Later, the fantastic accumulations of ice would melt, setting cold waters free to join the heaving ocean, and the coasts of the continents would lie submerged. Now the restless energy of the sea deposited upon the ocean bed layers of silt and skeletons and salt. For a million years the ocean would build soil, and then the ice would return; the waters would draw away; and the land would lie exposed. Winds from the north and south would howl across the empty seas and last stupendous waves upon the shattering shore. Thus the ocean continued is alternate building and tearing down.

Master of life, guardian of the shorelines, regulator of temperatures and heaving sculptor of mountains, the great ocean existed.
Reviews
Review Quotes
"Wonderful . . . [a] mammoth epic of the islands." -- The Baltimore Sun "One novel you must not miss! A tremendous work from every point of view--thrilling, exciting, lusty, vivid, stupendous." -- Chicago Tribune "From Michener's devotion to the islands, he has written a monumental chronicle of Hawaii, an extraordinary and fascinating novel." -- Saturday Review "Memorable . . . a superb biography of a people." -- Houston Chronicle
"[A] mammoth epic of the islands, [a] vast panorama . . . wonderful."Baltimore Sun "One novel you must not miss! A tremendous work from every point of viewthrilling, exciting, lusty, vivid, stupendous."Chicago Tribune "A memorable novel, a superb biography of a people."Houston Chronicle
"[A] mammoth epic of the islands, [a] vast panorama . . . wonderful." Baltimore Sun "One novel you must not miss! A tremendous work from every point of viewthrilling, exciting, lusty, vivid, stupendous." Chicago Tribune "A memorable novel, a superb biography of a people." Houston Chronicle
To find out how to look for other reviews, please see our guides to finding book reviews in the Sciences or Social Sciences and Humanities.
Summaries
Main Description
Pulitzer Prize-winning author James A. Michener brings Hawaii's epic history vividly to life in a classic saga that has captivated readers since its initial publication in 1959. As the volcanic Hawaiian Islands sprout from the ocean floor, the land remains untouched for centuries--until, little more than a thousand years ago, Polynesian seafarers make the perilous journey across the Pacific, flourishing in this tropical paradise according to their ancient traditions. Then, in the early nineteenth century, American missionaries arrive, bringing with them a new creed and a new way of life. Based on exhaustive research and told in Michener's immersive prose, Hawaii is the story of disparate peoples struggling to keep their identity, live in harmony, and, ultimately, join together. Praise for Hawaii "Wonderful . . . [a] mammoth epic of the islands." -- The Baltimore Sun "One novel you must not miss! A tremendous work from every point of view--thrilling, exciting, lusty, vivid, stupendous." -- Chicago Tribune "From Michener's devotion to the islands, he has written a monumental chronicle of Hawaii, an extraordinary and fascinating novel." -- Saturday Review "Memorable . . . a superb biography of a people." -- Houston Chronicle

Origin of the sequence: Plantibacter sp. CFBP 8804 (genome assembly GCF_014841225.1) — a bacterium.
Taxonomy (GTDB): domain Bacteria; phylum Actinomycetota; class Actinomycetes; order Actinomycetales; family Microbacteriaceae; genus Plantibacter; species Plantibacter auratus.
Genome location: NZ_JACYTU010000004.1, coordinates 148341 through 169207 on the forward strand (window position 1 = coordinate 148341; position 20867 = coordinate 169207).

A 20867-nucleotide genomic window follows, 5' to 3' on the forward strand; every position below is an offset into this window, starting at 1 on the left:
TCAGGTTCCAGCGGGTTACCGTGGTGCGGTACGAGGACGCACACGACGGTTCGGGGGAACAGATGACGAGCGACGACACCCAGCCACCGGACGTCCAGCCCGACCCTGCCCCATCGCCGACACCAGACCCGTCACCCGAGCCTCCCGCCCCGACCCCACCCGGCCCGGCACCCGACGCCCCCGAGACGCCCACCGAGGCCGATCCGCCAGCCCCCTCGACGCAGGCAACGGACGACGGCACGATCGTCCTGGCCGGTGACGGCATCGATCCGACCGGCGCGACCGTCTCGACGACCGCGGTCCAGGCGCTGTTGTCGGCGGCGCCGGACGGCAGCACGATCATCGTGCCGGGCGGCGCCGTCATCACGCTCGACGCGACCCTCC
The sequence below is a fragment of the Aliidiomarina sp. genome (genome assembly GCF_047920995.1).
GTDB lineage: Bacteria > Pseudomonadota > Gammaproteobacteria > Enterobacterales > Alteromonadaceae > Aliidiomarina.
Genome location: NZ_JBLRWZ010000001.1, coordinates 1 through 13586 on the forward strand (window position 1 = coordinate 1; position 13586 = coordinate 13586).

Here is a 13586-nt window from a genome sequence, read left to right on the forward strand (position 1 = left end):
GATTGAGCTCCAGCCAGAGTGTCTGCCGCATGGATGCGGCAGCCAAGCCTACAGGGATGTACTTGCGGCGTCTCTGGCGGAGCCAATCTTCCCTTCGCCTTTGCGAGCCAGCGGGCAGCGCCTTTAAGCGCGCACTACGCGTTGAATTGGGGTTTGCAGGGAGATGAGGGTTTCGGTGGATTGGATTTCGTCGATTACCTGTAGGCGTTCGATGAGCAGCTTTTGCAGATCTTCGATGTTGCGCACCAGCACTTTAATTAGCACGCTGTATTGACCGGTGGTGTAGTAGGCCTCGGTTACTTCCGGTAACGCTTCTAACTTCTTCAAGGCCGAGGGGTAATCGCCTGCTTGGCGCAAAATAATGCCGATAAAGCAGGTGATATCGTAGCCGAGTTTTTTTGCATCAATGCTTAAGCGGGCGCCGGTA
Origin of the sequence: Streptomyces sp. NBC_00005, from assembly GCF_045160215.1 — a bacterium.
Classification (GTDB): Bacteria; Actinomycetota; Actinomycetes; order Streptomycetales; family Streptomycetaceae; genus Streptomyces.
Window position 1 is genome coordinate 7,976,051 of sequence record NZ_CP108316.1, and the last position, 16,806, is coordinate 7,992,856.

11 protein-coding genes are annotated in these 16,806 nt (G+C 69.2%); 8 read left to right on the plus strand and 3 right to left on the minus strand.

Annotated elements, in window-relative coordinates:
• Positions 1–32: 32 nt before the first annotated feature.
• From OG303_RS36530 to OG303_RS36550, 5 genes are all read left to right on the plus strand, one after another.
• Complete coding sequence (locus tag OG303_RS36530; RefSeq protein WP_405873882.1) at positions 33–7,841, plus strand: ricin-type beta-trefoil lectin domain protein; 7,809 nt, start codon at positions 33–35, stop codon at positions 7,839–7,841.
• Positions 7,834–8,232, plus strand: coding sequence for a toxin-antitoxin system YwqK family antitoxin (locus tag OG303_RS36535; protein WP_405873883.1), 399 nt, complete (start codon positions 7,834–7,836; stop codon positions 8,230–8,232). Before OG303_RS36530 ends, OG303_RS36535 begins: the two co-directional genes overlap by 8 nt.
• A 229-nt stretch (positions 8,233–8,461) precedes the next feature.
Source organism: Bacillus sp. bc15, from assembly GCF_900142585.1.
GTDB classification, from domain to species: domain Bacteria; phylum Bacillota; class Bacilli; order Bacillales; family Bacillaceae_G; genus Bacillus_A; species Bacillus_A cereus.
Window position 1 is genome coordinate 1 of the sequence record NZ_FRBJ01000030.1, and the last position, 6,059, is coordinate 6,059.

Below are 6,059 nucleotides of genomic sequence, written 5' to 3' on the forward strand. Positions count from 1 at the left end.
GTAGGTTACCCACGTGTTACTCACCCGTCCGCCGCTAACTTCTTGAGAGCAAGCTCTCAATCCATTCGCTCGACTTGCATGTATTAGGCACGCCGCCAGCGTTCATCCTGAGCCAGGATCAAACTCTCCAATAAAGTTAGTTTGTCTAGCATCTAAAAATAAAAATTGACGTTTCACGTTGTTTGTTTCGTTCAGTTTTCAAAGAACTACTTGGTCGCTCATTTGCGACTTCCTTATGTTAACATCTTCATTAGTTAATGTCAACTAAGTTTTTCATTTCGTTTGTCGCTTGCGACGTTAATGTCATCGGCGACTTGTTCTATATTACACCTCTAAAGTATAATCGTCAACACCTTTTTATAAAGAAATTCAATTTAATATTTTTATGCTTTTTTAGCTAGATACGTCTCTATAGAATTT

Main Description
In Hawaii, Pulitzer Prizewinning author James Michener weaves the classic saga that brought Hawaii's epic history vividly alive to the American public on its initial publication in 1959, and continues to mesmerize even today. The volcanic processes by which the Hawaiian Islands grew from the ocean floor were inconceivably slow, and the land remained untouched by man for countless centuries until, little more than a thousand years ago, Polynesian seafarers made the perilous journey across the Pacific and discovered their new home. They lived and flourished in this tropical paradise according to their ancient traditions and beliefs until, in the early nineteenth century, American missionaries arrived, bringing a new creed and a new way of life to a Stone Age society. The impact of the missionaries had only begun to be absorbed when other national groups, with equally different customs, began to migrate in great numbers to the islands. The story of modern Hawaii, and of this novel, is one of how disparate peoples, struggling to keep their identity yet live with one another in harmony, ultimately joined together to build America's strong and vital fiftieth state.
Main Description
"[A] mammoth epic of the islands, [a] vast panorama, wonderful."@THE BALTIMORE SUN@America's preeminent storyteller, James Michener, introduced an entire generation of readers to a lush, exotic world in the Pacific with this classic novel. But it is also a novel about people, people of strength and character; the Polynesians; the fragile missionaries; the Chinese, Japanese, and Filipinos who intermarried into a beautiful race called Hawaiians. Here is the story of their relationships, toils, and successes, their strong aristocratic kings and queens and struggling farmers, all of it enchanting and very real in this almost mythical place.
Bowker Data Service Summary
The story of Hawaii is that of disparate peoples struggling to keep their identity and yet living with one another in harmony, ultimately joining together to build the strong and vital 50th US state.